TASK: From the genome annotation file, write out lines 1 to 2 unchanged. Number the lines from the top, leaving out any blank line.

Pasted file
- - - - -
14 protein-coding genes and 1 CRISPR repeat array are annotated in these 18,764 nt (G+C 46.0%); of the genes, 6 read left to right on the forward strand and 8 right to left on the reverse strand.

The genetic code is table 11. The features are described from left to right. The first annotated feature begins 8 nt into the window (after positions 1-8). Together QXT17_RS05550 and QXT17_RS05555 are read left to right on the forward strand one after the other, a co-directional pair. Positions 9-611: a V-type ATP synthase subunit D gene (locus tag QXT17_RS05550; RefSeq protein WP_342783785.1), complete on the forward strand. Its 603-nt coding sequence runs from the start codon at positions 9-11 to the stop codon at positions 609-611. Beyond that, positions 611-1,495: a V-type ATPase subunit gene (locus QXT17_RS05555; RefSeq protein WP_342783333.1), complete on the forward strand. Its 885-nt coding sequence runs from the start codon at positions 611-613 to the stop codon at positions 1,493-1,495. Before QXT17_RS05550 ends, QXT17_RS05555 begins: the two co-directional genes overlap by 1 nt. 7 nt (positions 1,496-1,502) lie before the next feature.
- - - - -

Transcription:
14 protein-coding genes and 1 CRISPR repeat array are annotated in these 18,764 nt (G+C 46.0%); of the genes, 6 read left to right on the forward strand and 8 right to left on the reverse strand.

The genetic code is table 11. The features are described from left to right. The first annotated feature begins 8 nt into the window (after positions 1-8). Together QXT17_RS05550 and QXT17_RS05555 are read left to right on the forward strand one after the other, a co-directional pair. Positions 9-611: a V-type ATP synthase subunit D gene (locus tag QXT17_RS05550; RefSeq protein WP_342783785.1), complete on the forward strand. Its 603-nt coding sequence runs from the start codon at positions 9-11 to the stop codon at positions 609-611. Beyond that, positions 611-1,495: a V-type ATPase subunit gene (locus QXT17_RS05555; RefSeq protein WP_342783333.1), complete on the forward strand. Its 885-nt coding sequence runs from the start codon at positions 611-613 to the stop codon at positions 1,493-1,495. Before QXT17_RS05550 ends, QXT17_RS05555 begins: the two co-directional genes overlap by 1 nt. 7 nt (positions 1,496-1,502) lie before the next feature.